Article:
Writing Automated Accessibility Tests Using AXE-Core and Robot Framework - InterWorks

Writing Automated Accessibility Tests Using AXE-Core and Robot Framework

Introduction

By definition, Web Accessibility Testing is a practice of ensuring that the web/mobile applications are accessible for people who have disabilities such as blindness, hearing problems, motor or cognitive impairments. Testing web accessibility ensures that the web content is reachable to anyone without any barriers. It is often categorized under usability testing and should be included in the software testing life cycle. [Source: TestProject]

Axe is an accessibility testing engine for websites and other HTML-based user interfaces. It’s fast, secure, lightweight, and was built to seamlessly integrate with any existing test environment so you can automate accessibility testing alongside your regular functional testing. [Source: GitHub] To understand this article, you need to have basic knowledge of Robot Framework.

More details about the AXE-Core engine can be found on the following links:

Short description

In this article, we describe the process of implementing AXE-Core with Robot Framework. This process takes a few steps:

  • Installing all needed libraries to create tests
  • Creating a folder structure for our test
  • Write test and generate accessibility test results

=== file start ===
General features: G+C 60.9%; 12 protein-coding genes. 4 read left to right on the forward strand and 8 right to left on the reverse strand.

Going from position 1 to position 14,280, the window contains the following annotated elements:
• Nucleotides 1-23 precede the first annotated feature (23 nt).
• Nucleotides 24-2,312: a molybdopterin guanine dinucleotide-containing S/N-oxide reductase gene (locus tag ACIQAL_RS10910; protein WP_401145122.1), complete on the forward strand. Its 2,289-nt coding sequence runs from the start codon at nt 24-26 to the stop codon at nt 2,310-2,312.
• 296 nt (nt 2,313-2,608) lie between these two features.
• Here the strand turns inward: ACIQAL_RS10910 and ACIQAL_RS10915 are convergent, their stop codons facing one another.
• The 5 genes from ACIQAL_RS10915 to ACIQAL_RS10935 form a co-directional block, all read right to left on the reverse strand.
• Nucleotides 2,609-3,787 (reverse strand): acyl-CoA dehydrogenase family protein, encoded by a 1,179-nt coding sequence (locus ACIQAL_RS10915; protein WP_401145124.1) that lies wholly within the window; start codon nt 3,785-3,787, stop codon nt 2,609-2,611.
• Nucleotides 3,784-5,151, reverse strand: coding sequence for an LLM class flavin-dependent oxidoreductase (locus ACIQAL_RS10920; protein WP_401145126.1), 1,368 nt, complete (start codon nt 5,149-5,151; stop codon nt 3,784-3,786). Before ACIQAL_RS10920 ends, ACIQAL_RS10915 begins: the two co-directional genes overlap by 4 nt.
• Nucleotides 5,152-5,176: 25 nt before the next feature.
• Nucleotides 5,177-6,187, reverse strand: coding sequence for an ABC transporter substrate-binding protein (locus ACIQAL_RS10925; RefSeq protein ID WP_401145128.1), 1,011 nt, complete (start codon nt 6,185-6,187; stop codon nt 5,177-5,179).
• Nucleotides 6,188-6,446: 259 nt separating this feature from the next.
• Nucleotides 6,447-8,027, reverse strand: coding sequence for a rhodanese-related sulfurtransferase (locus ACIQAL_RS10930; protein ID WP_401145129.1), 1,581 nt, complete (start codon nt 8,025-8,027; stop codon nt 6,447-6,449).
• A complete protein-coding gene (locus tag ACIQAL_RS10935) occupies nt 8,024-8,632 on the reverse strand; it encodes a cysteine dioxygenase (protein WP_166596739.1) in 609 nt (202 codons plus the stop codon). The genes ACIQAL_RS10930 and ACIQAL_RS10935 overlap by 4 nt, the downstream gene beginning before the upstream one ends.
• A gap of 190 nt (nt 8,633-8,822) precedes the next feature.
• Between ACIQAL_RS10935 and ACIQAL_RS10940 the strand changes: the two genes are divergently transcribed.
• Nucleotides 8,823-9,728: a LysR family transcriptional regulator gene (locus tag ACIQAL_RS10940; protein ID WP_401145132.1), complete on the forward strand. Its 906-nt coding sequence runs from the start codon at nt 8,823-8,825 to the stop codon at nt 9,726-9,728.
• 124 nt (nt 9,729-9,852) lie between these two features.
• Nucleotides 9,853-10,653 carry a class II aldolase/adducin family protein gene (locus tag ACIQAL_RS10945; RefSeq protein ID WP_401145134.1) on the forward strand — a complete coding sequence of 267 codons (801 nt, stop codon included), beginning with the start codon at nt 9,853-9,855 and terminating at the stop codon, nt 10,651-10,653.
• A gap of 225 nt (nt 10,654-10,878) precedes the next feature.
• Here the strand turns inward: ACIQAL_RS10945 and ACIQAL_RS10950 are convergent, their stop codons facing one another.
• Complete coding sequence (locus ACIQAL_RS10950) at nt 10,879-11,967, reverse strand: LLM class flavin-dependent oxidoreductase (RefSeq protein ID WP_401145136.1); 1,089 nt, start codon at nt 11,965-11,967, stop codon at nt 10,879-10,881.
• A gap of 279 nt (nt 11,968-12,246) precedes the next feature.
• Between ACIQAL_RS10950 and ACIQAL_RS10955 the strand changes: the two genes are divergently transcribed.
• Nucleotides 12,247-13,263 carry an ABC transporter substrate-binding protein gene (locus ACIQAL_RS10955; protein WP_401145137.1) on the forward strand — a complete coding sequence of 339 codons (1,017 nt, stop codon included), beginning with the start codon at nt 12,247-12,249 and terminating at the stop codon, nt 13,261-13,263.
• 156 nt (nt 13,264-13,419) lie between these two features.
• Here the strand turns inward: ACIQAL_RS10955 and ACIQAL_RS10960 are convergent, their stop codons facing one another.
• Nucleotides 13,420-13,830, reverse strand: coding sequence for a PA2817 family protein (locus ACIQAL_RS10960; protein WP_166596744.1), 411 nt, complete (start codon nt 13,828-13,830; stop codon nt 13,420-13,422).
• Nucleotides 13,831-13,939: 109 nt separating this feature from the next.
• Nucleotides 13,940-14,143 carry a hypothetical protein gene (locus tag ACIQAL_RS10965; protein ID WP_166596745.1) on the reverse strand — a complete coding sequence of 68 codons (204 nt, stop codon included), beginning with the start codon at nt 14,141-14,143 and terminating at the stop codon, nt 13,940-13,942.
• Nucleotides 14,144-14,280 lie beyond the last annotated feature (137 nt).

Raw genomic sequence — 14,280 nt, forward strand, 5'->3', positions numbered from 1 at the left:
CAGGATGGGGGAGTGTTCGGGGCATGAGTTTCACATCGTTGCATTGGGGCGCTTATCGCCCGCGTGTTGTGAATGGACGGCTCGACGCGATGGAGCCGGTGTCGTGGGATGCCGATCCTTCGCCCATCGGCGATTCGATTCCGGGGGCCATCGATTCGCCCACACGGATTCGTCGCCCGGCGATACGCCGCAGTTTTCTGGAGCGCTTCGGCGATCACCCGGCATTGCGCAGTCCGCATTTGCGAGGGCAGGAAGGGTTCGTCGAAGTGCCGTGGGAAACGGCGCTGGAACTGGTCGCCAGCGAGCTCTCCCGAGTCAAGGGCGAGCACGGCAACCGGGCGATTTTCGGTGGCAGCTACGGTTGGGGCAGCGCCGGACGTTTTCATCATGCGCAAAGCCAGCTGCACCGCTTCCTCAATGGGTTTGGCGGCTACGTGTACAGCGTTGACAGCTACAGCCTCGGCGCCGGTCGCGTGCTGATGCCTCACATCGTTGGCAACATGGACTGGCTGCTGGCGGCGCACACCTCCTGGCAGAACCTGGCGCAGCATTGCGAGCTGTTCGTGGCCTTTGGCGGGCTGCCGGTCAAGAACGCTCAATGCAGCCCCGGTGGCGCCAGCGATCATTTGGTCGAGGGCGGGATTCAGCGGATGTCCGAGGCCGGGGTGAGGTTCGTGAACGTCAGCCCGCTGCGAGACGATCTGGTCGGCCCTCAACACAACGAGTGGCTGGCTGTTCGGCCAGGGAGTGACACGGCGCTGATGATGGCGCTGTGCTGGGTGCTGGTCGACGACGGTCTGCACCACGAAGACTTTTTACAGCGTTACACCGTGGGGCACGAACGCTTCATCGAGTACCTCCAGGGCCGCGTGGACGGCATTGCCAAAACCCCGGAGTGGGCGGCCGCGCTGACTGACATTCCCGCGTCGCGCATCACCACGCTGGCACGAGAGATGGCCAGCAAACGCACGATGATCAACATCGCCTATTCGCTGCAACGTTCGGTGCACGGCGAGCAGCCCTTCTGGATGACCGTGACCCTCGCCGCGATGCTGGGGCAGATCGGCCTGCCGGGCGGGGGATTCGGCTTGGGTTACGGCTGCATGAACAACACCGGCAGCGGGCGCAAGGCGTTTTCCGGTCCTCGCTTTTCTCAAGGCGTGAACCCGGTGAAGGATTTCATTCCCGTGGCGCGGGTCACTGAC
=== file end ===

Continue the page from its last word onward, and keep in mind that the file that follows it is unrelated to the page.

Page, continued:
We will explain only the steps that we need to install and implement AXE-Core with the Robot framework. We have already installed:

  • Python
  • pip (python package installer)
  • Robot Framework
  • Jenkins – the CI/CD platform where we run the automated accessibility tests and generate HTML results.

Installing AXE-Core

To start writing AXE accessibility tests we need to install the axe-core python library: axe-selenium-python

In this example, we are using the 2.1.6 version (current latest). To install this library, we need to execute the following command in a terminal:

pip install axe-selenium-python

Folder structure

For this demonstration, we will create a simple folder structure with 3 folders

Picture 1: Folder structure

  • Lib folder that is holding our libraries.
  • Results folder that is keeping the generated results
  • TestCases folder where we keep the created tests.

Writing our own keywords

After installing the AXE-Core library we will write our own Robot Framework keywords that we are going to use in our test development. In our case we are going to write two keywords: